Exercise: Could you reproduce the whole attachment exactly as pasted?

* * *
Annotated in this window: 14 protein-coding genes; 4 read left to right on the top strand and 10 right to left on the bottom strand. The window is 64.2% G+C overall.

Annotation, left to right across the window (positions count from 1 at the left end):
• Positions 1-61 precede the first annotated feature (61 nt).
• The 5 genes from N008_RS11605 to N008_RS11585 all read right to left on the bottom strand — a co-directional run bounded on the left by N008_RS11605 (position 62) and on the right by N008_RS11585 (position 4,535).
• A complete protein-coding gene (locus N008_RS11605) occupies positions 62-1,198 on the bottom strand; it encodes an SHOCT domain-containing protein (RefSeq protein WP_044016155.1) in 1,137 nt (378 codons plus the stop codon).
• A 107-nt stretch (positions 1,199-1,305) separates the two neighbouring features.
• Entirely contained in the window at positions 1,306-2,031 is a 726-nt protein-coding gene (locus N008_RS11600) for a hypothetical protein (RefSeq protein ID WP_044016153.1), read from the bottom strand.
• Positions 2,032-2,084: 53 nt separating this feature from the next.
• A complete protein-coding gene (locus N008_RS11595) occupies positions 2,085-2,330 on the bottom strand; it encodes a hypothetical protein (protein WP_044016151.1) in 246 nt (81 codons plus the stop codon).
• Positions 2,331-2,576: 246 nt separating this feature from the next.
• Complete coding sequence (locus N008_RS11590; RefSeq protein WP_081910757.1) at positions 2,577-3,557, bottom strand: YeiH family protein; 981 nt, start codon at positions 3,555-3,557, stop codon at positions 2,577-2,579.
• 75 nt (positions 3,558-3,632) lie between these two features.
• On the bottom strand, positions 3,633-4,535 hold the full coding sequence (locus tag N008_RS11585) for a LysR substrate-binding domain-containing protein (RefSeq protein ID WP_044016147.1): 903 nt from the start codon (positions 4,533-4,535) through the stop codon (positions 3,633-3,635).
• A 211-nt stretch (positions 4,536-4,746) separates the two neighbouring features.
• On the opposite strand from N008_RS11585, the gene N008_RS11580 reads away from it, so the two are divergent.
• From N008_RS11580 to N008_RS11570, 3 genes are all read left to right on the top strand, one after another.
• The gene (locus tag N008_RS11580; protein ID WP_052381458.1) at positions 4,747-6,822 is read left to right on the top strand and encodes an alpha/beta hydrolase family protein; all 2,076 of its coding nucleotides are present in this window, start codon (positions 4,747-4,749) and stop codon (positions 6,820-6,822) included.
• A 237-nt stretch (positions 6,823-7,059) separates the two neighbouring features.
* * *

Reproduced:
Annotated in this window: 14 protein-coding genes; 4 read left to right on the top strand and 10 right to left on the bottom strand. The window is 64.2% G+C overall.

Annotation, left to right across the window (positions count from 1 at the left end):
• Positions 1-61 precede the first annotated feature (61 nt).
• The 5 genes from N008_RS11605 to N008_RS11585 all read right to left on the bottom strand — a co-directional run bounded on the left by N008_RS11605 (position 62) and on the right by N008_RS11585 (position 4,535).
• A complete protein-coding gene (locus N008_RS11605) occupies positions 62-1,198 on the bottom strand; it encodes an SHOCT domain-containing protein (RefSeq protein WP_044016155.1) in 1,137 nt (378 codons plus the stop codon).
• A 107-nt stretch (positions 1,199-1,305) separates the two neighbouring features.
• Entirely contained in the window at positions 1,306-2,031 is a 726-nt protein-coding gene (locus N008_RS11600) for a hypothetical protein (RefSeq protein ID WP_044016153.1), read from the bottom strand.
• Positions 2,032-2,084: 53 nt separating this feature from the next.
• A complete protein-coding gene (locus N008_RS11595) occupies positions 2,085-2,330 on the bottom strand; it encodes a hypothetical protein (protein WP_044016151.1) in 246 nt (81 codons plus the stop codon).
• Positions 2,331-2,576: 246 nt separating this feature from the next.
• Complete coding sequence (locus N008_RS11590; RefSeq protein WP_081910757.1) at positions 2,577-3,557, bottom strand: YeiH family protein; 981 nt, start codon at positions 3,555-3,557, stop codon at positions 2,577-2,579.
• 75 nt (positions 3,558-3,632) lie between these two features.
• On the bottom strand, positions 3,633-4,535 hold the full coding sequence (locus tag N008_RS11585) for a LysR substrate-binding domain-containing protein (RefSeq protein ID WP_044016147.1): 903 nt from the start codon (positions 4,533-4,535) through the stop codon (positions 3,633-3,635).
• A 211-nt stretch (positions 4,536-4,746) separates the two neighbouring features.
• On the opposite strand from N008_RS11585, the gene N008_RS11580 reads away from it, so the two are divergent.
• From N008_RS11580 to N008_RS11570, 3 genes are all read left to right on the top strand, one after another.
• The gene (locus tag N008_RS11580; protein ID WP_052381458.1) at positions 4,747-6,822 is read left to right on the top strand and encodes an alpha/beta hydrolase family protein; all 2,076 of its coding nucleotides are present in this window, start codon (positions 4,747-4,749) and stop codon (positions 6,820-6,822) included.
• A 237-nt stretch (positions 6,823-7,059) separates the two neighbouring features.